We selected three independent Inv-KD mouse lines that expressed relatively high levels of Hc-Red fluorescent (#1, #4 and #7) for use in further experiments.
In embryonic day 8.0 (e8.0) embryos, Inv::GFP fluorescent was specifically down-regulated in the embryonic region of Inv-KD mice (inv/inv, Inv::GFP, pGtoR) positive for Hc-Red fluorescent (Fig. 1d f and h, arrowhead) compared with Inv::GFP-rescue mice (inv/inv, Inv::GFP) (Fig. 1e, g and i).
We also observed the specific down-regulation of Inv::GFP fluorescent in new bone of Hc-Red-positive Inv-KD mice compared with Inv-rescue mice (Fig. 1j–l). The levels of Inv::GFP protein down-regulation were not stable and varied, even in litter mate transgenic mouse lines as observed by fluorescent stereomicroscopy. We did not observe a complete knockdown of Inv::GFP protein in this Inv-KD mouse line except for in testicular germ cells. By western blot analysis, we detected an approximately 140 KDa Inv::GFP fusion protein band from embryonic day 18.5 (e18.5) Inv::GFP-rescue mouse embryos and adult testis. In contrast, all three Inv-KD mouse lines examined (#1, #4 and #7) specifically down-regulated Inv::GFP protein and expressed less than 20% Inv::GFP protein compared with litter mate control Inv::GFP rescue mice (Fig. 1c, data not shown). These results were consistent with Inv::GFP fluorescent observations of Inv-KD mice.
Anatomical analysis of the neonatal Inv-KD mice did not show any lateral defects, including situs inversus, situs abnormalities, jaundice or renal cyst development. The Inv-KD mice did not show neonatal lethality and grew to fertile adulthood. However, they did show less viability and fertility at 12 months old compared with litter mate Inv::GFP rescue mice.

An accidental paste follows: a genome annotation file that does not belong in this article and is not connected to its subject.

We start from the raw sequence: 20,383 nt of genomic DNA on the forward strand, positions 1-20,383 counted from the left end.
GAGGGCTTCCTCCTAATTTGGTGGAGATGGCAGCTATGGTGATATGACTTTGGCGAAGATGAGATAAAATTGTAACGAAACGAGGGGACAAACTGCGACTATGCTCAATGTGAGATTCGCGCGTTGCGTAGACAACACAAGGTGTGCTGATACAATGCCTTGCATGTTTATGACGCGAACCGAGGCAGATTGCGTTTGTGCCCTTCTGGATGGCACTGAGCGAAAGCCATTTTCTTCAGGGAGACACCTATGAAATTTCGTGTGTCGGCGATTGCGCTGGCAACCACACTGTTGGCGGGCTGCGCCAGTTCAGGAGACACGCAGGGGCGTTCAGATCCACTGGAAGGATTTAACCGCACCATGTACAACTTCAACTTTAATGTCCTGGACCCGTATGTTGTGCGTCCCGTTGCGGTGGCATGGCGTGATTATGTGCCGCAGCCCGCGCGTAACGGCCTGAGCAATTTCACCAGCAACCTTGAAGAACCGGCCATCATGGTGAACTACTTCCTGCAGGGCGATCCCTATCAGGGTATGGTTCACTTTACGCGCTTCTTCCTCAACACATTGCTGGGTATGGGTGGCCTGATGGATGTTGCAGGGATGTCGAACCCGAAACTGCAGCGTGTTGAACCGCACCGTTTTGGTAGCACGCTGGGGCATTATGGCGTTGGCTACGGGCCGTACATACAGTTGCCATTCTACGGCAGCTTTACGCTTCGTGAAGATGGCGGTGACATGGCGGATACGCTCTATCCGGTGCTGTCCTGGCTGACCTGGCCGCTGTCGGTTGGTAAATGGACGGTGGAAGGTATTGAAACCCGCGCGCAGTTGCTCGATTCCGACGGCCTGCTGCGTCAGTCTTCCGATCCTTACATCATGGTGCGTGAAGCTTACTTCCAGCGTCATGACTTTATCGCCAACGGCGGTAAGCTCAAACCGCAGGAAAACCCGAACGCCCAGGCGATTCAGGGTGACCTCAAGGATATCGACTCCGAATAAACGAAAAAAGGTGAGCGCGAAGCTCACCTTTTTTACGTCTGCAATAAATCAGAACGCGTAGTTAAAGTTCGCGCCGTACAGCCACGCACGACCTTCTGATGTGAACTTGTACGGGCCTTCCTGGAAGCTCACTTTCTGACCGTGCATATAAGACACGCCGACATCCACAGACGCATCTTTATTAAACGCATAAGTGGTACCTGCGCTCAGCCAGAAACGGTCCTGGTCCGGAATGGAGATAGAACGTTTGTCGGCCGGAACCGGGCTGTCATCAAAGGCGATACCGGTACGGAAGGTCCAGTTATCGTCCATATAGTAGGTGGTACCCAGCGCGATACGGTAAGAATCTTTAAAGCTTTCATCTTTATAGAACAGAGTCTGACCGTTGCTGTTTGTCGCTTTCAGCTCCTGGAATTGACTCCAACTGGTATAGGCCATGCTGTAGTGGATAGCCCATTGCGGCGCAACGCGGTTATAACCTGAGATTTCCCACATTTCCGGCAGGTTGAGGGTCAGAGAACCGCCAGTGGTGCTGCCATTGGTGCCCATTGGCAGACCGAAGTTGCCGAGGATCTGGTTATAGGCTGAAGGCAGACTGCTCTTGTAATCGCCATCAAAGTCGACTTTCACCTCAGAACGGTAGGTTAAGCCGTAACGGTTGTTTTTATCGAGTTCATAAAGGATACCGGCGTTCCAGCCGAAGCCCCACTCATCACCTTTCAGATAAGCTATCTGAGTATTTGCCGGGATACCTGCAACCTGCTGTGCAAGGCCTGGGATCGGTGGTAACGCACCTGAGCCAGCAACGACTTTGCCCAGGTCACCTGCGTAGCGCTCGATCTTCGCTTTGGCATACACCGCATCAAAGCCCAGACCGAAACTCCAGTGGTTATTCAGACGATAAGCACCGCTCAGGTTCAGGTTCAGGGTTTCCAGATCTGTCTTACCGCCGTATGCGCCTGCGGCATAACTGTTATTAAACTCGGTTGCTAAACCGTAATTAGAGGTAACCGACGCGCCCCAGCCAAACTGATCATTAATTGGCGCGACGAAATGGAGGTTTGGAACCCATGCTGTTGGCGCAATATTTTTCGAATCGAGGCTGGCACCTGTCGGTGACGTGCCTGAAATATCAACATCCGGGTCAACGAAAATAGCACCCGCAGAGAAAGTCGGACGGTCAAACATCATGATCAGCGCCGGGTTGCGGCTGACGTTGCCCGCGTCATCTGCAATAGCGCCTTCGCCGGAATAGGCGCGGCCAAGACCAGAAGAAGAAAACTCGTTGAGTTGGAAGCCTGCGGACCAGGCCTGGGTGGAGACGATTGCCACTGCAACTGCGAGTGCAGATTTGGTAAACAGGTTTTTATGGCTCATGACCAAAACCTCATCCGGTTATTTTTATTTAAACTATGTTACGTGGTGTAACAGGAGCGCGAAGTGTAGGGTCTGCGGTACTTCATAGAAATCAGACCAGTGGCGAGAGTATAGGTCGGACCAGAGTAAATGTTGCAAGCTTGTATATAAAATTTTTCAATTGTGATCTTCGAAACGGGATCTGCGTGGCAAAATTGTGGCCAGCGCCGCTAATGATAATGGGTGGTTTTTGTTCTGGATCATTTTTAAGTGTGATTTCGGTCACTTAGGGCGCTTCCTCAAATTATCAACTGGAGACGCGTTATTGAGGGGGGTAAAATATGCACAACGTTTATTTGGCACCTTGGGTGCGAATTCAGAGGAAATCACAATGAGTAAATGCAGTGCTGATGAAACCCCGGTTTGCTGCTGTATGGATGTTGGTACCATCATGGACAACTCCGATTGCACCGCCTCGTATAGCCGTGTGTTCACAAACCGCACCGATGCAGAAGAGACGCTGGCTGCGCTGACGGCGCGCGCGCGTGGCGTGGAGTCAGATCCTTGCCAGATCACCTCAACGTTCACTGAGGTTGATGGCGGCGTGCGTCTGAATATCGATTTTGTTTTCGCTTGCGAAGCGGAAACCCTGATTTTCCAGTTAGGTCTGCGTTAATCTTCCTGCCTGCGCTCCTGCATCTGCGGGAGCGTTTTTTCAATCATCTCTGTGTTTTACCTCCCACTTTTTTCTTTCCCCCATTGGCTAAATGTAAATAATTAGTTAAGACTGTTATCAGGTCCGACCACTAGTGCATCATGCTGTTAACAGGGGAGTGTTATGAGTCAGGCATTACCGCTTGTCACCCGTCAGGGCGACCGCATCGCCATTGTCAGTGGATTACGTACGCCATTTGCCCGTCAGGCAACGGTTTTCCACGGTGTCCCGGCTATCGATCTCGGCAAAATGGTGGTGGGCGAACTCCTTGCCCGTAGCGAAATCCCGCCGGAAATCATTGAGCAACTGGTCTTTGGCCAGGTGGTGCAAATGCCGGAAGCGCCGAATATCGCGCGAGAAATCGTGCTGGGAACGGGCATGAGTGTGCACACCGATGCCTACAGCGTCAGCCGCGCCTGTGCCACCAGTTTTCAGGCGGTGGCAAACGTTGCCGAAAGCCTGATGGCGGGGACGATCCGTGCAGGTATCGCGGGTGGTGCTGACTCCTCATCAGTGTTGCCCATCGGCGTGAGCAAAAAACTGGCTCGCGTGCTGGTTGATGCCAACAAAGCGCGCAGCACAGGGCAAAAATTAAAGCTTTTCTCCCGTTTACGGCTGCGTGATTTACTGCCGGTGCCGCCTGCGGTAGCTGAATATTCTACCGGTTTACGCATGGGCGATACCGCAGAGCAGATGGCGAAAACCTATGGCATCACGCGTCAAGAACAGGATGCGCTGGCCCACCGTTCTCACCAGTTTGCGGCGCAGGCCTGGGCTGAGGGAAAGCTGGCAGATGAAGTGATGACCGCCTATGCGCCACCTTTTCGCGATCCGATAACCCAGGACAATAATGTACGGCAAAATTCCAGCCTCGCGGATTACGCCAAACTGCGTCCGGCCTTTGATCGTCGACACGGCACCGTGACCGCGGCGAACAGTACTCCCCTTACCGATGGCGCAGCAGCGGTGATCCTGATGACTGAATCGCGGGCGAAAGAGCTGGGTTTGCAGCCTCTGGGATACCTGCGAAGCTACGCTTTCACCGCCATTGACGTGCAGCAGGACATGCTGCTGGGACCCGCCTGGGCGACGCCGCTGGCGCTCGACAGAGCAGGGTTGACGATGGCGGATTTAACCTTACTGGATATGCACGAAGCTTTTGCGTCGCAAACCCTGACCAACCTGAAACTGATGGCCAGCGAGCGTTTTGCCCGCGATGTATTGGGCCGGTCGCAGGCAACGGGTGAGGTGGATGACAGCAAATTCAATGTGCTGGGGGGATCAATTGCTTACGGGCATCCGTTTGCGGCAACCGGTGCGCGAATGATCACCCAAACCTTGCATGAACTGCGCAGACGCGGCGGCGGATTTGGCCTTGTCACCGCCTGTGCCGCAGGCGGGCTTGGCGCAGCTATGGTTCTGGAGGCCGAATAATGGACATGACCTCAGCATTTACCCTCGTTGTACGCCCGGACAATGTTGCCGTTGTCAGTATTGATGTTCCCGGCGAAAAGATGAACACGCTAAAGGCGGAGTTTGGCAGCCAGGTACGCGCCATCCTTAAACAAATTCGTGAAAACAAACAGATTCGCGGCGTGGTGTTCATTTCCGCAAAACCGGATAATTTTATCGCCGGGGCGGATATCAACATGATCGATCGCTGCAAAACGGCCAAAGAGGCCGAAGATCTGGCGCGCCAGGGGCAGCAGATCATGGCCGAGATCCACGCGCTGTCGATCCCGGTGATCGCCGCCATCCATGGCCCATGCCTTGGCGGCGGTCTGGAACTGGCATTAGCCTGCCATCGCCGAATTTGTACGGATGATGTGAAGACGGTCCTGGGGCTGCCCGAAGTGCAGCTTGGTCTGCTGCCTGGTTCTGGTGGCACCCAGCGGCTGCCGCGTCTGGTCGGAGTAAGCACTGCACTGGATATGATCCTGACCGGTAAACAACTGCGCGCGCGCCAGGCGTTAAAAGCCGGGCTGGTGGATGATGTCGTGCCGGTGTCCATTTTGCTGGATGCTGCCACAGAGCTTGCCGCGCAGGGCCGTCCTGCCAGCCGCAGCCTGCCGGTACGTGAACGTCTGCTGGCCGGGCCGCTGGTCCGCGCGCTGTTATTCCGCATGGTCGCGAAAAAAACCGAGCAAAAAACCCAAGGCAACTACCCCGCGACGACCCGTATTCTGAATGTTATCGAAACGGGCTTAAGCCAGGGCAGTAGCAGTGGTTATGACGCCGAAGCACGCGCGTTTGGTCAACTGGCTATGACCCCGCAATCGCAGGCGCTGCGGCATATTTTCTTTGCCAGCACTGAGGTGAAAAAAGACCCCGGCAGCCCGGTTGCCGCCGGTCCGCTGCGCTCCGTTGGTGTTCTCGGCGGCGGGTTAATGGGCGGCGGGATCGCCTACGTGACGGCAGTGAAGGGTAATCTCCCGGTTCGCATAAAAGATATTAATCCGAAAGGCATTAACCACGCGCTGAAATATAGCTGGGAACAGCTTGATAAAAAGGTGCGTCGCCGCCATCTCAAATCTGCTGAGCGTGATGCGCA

Renal Cyst Development in Inv-KD Mice
Despite the specific down-regulation of Inv::GFP protein in the Inv-KD mouse embryos, we could not find any obvious phenotypes in neonatal Inv-KD mice.
We then we analyzed the internal organs of adult Inv-KD mice. Of the older Inv-KD mice (18 months old, six mice), we found apparent polycystic kidney development that showed a mildly enlarged and fibrotic kidney with apparent multiple cysts at high frequency (five mice) and splenomegaly (four mice) that were not observed in litter mate Inv::GFP-rescue mice (Fig. 2 a–i).
Anatomical analysis of pGtoR integrated adult (18 months old) Inv-KD mice (b and c) and control litter mate Inv::GFP-rescue mice (a). High magnification images of the kidney of (a–c) are shown in panels (d–f) and (g–i). Inv-KD mice developed fibrotic kidney with multiple cysts, but this was not observed in Inv::GFP-rescue mice. Highly developed multiple cysts were observed on the surface of Inv-KD mouse kidneys (h and i, arrowheads). Enlarged spleens were observed in adult Inv-KD mice (b and c, arrows).
We further analyzed the renal cyst development using HE stained kidney sections. Of the adult Inv-KD mice (12 months old, 22 mice), we could not find any incidence of splenomegaly, but histological analysis showed multiple cyst development in both the cortex and the medulla (Fig. 3b and c). The average cyst number per single kidney cross section was 11.4 for diameter 400–800 µm and 2.4 for diameter over 800 µm. Control Inv::GFP rescue mice showed 3.0 for diameter 400–800 µm and 0.5 for diameter over 800 µm (Fig. 3d, lanes 5–8).